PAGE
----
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Creating Capitalism: Using Growth Models to Assess Transition

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  • Frank Wykoff

    (Pomona College)

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    Abstract

    Five generic reforms, price liberalization, property privatization, macroeconomic stabilization, microeconomic restructuring and trade liberalization, are integrated into both exogenous and endogenous growth models. This integration allows one to assess the implications of each reform for a representative consumer. If one assumes that in assessing a prospective reform each voter, given his unique characteristics and circumstances, acts as if he were the representative consumer, then this framework allows one to evaluate quantitatively the prospects of each reform for each distinct group. This model can be used to forecast how different voters, young-old, flexible-rigid, working-retired, taxpayer-transfer recipient, will respond to each proposal. This can in turn be used to determine the likelihood of success of a democratic polity in transition to capitalism.

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    Bibliographic Info

    Paper provided by Claremont Colleges in its series Claremont Colleges Working Papers with number 2001-16.

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    Date of creation: Jul 2001
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    Handle: RePEc:clm:clmeco:2001-16

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    Keywords: transition; reforms; exogenous growth models; endogenous growth models;

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    1. Gylfason, Thorvaldur, 1994. "Structural Adjustment, Efficiency, and Economic Growth," CEPR Discussion Papers 911, C.E.P.R. Discussion Papers.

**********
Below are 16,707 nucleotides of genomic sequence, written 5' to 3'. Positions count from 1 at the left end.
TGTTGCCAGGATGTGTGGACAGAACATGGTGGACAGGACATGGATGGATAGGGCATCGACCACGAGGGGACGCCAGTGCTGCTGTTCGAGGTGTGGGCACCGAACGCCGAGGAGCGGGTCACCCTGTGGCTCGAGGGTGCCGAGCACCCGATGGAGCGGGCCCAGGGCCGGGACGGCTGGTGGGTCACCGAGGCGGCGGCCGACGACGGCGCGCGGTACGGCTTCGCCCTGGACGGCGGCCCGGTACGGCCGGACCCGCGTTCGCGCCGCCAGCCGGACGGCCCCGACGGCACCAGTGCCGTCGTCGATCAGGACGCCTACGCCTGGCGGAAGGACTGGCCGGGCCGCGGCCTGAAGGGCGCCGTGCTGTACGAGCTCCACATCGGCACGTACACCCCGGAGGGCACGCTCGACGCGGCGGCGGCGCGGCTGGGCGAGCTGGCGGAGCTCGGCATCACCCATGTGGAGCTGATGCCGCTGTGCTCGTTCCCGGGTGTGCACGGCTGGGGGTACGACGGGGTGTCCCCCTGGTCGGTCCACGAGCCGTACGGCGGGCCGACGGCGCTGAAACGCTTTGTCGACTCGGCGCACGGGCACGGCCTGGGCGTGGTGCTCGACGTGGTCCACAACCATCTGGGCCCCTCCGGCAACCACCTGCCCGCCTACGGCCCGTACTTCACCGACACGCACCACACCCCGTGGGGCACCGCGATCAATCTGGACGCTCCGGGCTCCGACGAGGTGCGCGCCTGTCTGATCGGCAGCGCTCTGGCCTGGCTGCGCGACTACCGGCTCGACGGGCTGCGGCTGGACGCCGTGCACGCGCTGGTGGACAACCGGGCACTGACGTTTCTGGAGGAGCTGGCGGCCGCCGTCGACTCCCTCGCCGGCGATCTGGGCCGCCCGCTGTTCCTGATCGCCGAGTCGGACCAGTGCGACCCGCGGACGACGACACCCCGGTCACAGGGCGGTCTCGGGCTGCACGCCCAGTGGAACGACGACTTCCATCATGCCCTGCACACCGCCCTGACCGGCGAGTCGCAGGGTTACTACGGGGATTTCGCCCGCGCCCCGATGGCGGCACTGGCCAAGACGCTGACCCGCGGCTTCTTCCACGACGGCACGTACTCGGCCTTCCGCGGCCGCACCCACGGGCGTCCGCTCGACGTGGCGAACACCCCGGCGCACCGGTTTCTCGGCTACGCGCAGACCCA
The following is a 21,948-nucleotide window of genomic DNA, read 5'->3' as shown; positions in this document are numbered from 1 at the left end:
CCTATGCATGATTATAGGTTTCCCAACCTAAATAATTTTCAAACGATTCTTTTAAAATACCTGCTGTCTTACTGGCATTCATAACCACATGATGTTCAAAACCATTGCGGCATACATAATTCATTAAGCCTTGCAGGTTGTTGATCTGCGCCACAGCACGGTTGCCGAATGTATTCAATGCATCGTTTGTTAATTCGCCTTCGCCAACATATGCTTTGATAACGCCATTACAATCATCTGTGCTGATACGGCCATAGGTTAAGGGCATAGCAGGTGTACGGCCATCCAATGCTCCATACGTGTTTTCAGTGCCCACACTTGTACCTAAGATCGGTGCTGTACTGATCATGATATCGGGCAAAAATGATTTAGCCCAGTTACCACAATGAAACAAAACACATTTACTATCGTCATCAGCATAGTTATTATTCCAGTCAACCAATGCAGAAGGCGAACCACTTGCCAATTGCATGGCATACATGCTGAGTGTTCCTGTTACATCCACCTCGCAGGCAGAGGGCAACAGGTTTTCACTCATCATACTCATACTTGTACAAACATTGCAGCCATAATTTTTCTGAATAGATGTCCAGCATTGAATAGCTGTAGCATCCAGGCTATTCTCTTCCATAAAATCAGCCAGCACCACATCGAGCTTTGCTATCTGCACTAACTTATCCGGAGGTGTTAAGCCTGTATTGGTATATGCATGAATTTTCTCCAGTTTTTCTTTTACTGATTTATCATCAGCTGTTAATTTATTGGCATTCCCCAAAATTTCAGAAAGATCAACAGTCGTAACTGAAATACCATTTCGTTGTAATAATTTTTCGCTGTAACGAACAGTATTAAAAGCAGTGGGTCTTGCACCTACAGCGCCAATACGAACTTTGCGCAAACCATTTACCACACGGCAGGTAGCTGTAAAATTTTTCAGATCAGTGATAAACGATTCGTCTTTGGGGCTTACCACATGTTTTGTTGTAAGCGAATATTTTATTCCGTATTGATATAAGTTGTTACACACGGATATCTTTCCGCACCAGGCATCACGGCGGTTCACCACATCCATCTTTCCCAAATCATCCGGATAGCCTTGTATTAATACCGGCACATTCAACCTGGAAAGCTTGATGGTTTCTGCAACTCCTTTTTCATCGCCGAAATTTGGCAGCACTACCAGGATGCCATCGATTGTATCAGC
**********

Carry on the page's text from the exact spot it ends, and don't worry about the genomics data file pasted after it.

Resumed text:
2. Rodrik, Rani, 1995. "Trade and industrial policy reform," Handbook of Development Economics, in: Hollis Chenery & T.N. Srinivasan (ed.), Handbook of Development Economics, edition 1, volume 3, chapter 45, pages 2925-2982 Elsevier.
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    9. N. Gregory Mankiw & David Romer & David N. Weil, 1990. "A Contribution to the Empirics of Economic Growth," NBER Working Papers 3541, National Bureau of Economic Research, Inc.
    10. Greenwood, J. & Hercowitz, Z. & Krusell, P., 1996. "Long-Run Implications of Investment-Specific Technological Change," RCER Working Papers 420, University of Rochester - Center for Economic Research (RCER).
    11. Gilbert Ghez & Gary S. Becker, 1975. "The Allocation of Time and Goods over the Life Cycle," NBER Books, National Bureau of Economic Research, Inc, number ghez75-1, July.
    12. Bernard Saffran, 1998. "Recommendations for Further Reading," Journal of Economic Perspectives, American Economic Association, vol. 12(1), pages 229-236, Winter.
    13. Weitzman, Martin L., 1998. "Recombinant Growth," Scholarly Articles 3708468, Harvard University Department of Economics.
    14. Jones, Charles I, 1995. "Time Series Tests of Endogenous Growth Models," The Quarterly Journal of Economics, MIT Press, vol. 110(2), pages 495-525, May.
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